[The Island of the Centipede – Chapter Five]
Once upon a time a boy named Cronos forgot who he was.
He walked east.
Around him the world was swirling and filling and closing. It was surf. His snake Ophion wound around him. Its scales were obsidian plates. It circled about him. It made patterns of darkness and light.
His heart was full of joy.
Joy burned in his chest. He could not hold it back. He gave a great shout from it, “Yey-aa!”
All around him the surf crashed. He could not breathe reliably. The sea kept hitting him. It got in his mouth and his nose.
Ophion made a sound, ssaaaa.
It was like the sound of the surf, stopped at its very middle point.
Something was killing him.
To the east the world divided into lines.
Around him the world was swirls and filling and closing but to the east were lines and dots. Blue and white turned to scattered golden sands. Then a ragged line marked the edge of grass. A great round line made a boulder and stark rising lines denoted trees. Only at their tops with their thousands of leaves did the east turn to swirls and filling and closing once again.
Cronos walked east.
Ophion was killing him.
Crack the earth.
Stir the sea.
From the west there comes an outpouring of good to make all things right.
Max sets out in his catamaran to bring this virtue to an end.
He’s owned his crime but he can’t make it right.
His crime is a poison.
It is the Latter Days of the Law.
The Buddha’s answer is fading.
It cannot stop the suffering of the world.
The knife of the legend of Mr. Kong
Reflects his answer:
“We must try to be good.”
But people always fight the things they love.
The Island of the Centipede
Something was killing him. It was Ophion. The snake tightened about him. Its teeth bit into his ear.
“I love you,” he said to Ophion, which was true; and the snake drew back, and it said, ssaaaa.
One hand came down on hard round texture. There were rocks beneath the sea.
His vision became a tunnel edged with red. Under the surf he heard this sound: ba-put, ba-put, ba-put, ba-put. It was as if the world were suddenly on measured and accelerating time.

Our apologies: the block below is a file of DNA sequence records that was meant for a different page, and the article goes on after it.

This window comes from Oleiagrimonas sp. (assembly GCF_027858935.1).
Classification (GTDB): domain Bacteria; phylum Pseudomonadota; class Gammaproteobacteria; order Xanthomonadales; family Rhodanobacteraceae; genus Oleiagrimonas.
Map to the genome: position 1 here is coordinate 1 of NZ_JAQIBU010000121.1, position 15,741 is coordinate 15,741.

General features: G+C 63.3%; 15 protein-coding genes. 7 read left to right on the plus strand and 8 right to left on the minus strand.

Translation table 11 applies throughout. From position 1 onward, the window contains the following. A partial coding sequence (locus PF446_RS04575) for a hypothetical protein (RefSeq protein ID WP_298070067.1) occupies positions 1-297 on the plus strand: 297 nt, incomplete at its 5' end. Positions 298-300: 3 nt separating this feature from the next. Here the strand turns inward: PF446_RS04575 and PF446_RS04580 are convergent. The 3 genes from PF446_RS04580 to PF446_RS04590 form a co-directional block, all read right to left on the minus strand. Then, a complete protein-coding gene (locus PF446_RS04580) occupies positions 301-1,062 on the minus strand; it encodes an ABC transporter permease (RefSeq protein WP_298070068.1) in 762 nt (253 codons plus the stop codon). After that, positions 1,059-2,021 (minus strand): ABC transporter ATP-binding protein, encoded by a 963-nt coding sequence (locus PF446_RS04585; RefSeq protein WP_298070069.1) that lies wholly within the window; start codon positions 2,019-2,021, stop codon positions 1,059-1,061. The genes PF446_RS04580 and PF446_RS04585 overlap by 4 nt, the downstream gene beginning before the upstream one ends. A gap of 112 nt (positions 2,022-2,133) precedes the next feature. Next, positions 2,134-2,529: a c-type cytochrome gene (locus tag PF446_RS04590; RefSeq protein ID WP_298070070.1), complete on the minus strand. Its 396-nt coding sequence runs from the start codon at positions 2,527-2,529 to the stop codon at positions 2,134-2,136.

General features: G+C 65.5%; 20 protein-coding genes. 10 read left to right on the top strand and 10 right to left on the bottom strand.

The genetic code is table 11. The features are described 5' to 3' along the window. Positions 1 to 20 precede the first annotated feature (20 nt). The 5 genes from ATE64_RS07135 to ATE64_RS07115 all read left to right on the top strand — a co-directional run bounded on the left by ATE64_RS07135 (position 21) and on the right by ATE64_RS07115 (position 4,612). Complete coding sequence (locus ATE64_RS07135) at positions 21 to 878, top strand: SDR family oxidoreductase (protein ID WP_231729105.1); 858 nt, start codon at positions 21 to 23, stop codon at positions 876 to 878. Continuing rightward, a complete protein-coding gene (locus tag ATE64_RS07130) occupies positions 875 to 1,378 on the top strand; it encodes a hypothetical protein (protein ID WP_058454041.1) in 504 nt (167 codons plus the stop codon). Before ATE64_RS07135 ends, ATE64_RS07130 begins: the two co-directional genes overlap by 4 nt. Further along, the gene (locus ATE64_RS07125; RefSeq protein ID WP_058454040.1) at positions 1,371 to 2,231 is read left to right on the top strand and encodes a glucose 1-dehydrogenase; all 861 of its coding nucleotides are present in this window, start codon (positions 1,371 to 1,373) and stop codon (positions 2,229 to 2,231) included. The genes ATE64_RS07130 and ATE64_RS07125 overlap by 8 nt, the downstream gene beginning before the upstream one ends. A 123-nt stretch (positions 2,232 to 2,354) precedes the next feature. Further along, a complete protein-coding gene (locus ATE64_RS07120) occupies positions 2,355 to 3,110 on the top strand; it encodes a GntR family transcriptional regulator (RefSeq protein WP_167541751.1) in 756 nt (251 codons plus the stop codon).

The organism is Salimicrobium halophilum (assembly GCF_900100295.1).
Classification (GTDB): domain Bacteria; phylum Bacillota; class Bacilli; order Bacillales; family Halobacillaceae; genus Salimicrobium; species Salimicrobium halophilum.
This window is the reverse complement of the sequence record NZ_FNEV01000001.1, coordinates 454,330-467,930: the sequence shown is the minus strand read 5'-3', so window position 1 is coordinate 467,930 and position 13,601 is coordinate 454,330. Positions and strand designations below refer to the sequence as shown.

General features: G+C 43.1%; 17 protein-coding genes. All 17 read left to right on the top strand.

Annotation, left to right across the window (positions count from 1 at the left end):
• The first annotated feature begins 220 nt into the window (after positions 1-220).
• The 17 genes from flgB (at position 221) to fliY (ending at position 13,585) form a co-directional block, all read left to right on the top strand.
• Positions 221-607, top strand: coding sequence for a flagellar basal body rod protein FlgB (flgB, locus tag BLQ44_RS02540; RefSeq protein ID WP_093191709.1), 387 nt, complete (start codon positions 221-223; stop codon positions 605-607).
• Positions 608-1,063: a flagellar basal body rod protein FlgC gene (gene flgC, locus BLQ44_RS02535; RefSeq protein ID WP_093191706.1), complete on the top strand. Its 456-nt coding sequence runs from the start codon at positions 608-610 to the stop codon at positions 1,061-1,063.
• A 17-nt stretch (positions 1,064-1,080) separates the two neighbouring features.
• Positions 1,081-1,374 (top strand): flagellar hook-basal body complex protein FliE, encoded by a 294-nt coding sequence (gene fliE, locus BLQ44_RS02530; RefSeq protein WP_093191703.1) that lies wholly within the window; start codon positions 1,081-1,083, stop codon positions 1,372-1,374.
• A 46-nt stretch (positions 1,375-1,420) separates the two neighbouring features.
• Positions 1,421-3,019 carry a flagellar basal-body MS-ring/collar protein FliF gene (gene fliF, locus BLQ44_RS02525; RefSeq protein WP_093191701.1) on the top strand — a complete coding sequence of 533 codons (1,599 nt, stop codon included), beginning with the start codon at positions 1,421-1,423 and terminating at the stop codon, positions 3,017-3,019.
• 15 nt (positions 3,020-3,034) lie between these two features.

One hand squirmed under the coils to be between the serpent and his neck.
“Ophion,” he gasped.
The snake whispered, “We will die here.”
And the starry chambers above the world spoke, and its voice was everywhere and nowhere, and mellifluous and kind, and said, “Thus far, and no further.”
Cronos looked up.
It was visible even to the sky that he did not understand.
“I have made an Eden,” said the voice. “I have made a world that is perfect, just, and good. And to maintain that world it is necessary to exclude such things as Ophion. This is a doctrine of self-defense; it is a doctrine of mercy; it is a blessing of the stars.”
Cronos’ hand slipped away from his neck. The coil tightened.
And Ophion squeezed him and he could not breathe and his right foot sank into the sand and his left foot turned and his right fist seized about the body of the beast and pulled and his waist bent and his arms stretched out and he cracked the neck of Ophion against the stone and held its head beneath the waves.
The coils loosened. The snake flailed.
The fingers of Cronos cracked the scales of Ophion. His nails dug into the muscle of the beast. Its head was under the sea.
Loop by loop it fell away from him. It twitched.
He did not say: o my love.
He staggered up onto the shore and he fell down.
“What have I done?” he asked.
And the sky spins over him and it is some time before it said, “The question is immaterial.”
“There are no deeds,” said the sky, “beyond the boundaries of the world.”